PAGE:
That’s where the strategy element of the game comes in.  Guardians of Middle-earth plays like a sophisticated version of ‘tug of war,’ with both teams attacking and defending, and advancing and retreating. Allied foot soldiers serve as cannon fodder and shield the player from the dangerous tower’s beam of death, so players must make use of them to attack towers when they are distracted, hopefully dealing enough damage to take them down. If the allied soldiers are eliminated before a player finishes a tower, then they’ll take massive damage if they continue attacking, or have to retreat and wait for the next wave of soldiers to come to the rescue.

Keep in mind that the other team is doing the same thing as well, which makes all the on-screen action quite hectic.

Run! Run for your lives!

The game pretty much boils to players destroying towers, fending off foes and advancing until reaching the opponents stronghold and bringing it down to the ground. Doing so is difficult though, because you’ll find yourself attacking at one moment and then quickly having to change tactics due to rival players swarming in and attacking you, or you’ll see on the mini-map that one of your own towers is in jeopardy of being destroyed and you’ll have to rush to it in order to save it. It’s this constant back and forth of attacking and defending that is the heart of the game, and in all honesty it’s really great fun.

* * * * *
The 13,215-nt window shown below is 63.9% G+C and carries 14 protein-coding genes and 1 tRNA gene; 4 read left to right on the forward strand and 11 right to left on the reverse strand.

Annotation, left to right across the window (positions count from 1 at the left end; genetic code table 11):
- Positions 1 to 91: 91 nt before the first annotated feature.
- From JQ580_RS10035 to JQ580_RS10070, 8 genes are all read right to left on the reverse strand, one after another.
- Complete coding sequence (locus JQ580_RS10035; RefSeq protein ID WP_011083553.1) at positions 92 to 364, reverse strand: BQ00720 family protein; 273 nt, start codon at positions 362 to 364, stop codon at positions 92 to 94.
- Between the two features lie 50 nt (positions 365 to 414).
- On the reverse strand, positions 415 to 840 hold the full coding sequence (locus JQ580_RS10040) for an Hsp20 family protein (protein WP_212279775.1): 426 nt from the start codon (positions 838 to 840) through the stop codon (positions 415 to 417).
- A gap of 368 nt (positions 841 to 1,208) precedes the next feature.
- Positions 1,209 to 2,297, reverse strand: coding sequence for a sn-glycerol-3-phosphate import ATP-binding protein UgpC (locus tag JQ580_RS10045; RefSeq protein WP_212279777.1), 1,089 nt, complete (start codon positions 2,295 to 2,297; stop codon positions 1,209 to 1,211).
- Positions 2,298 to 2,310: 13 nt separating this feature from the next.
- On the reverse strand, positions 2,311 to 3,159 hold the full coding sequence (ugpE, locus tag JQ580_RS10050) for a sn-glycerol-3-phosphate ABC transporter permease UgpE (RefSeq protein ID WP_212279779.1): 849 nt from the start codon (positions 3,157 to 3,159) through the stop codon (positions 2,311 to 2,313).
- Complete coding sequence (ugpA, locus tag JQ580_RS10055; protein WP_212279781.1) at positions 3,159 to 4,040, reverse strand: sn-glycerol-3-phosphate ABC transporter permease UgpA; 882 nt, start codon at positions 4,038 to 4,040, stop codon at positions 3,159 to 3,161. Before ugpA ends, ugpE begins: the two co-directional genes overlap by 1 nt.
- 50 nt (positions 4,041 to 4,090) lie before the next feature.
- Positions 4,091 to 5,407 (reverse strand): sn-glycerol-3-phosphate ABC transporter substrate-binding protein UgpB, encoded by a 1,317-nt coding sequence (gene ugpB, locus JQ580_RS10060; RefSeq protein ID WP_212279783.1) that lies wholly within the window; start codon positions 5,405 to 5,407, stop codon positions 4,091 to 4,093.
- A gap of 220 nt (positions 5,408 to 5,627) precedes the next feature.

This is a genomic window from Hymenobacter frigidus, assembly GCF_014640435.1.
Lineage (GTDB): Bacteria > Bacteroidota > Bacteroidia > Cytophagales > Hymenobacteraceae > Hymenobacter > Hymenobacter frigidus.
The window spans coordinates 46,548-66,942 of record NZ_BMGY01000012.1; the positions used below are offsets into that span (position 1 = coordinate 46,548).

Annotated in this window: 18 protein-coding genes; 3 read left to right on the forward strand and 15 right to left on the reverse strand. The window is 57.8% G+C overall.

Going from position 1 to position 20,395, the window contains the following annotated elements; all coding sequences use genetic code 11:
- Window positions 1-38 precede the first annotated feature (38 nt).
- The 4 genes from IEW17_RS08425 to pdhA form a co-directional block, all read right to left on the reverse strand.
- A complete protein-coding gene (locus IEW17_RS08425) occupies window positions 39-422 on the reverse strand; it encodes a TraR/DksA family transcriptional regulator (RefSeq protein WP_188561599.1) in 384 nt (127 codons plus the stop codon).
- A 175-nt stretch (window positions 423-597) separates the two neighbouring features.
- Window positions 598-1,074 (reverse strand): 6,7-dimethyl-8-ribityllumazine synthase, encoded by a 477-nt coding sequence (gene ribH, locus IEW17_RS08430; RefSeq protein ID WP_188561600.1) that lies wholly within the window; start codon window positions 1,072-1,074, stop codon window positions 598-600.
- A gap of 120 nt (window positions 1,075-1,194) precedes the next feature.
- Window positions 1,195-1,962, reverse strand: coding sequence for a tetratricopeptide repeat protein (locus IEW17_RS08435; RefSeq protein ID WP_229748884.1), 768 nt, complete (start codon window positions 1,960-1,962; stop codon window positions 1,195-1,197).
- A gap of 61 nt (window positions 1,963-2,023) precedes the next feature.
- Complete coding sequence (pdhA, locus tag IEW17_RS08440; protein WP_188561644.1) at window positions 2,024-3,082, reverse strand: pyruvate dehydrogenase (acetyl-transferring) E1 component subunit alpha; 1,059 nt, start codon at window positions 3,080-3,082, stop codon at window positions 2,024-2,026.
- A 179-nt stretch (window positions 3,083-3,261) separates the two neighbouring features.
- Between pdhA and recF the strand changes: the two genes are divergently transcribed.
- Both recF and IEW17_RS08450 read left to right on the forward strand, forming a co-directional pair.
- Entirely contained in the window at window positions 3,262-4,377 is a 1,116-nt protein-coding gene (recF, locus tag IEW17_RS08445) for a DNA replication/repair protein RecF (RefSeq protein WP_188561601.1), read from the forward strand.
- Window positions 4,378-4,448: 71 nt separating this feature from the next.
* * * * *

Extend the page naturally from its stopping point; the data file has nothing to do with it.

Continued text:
The game has a lot of depth. Each character is varied and unique, and comes with a number of spells that can hinder enemies or assist allies. Some characters, like Legolas, are long range fighters, while others like Galadriel and Sauron can be defenders or melee warriors. Success in this game really depends on whether teams use their guardians effectively and work together as a team.

Guardians gain experience points in battle for staying alive and defeating foes, and these in turn can improve a character in a number of ways. In addition to increased health and resistances, once a level is gained a point can be assigned to one of four abilities in order to strengthen them. Also, after a certain amount of levels are gained, players can upgrade the defensive towers in order to improve their firepower, and can choose to spawn different types of soldiers – like horseback riders or catapults – that come with their own strengths and weaknesses. Constantly upgrading your guardians and defenses allows for tight, competitive gameplay well into the latter stages of each match.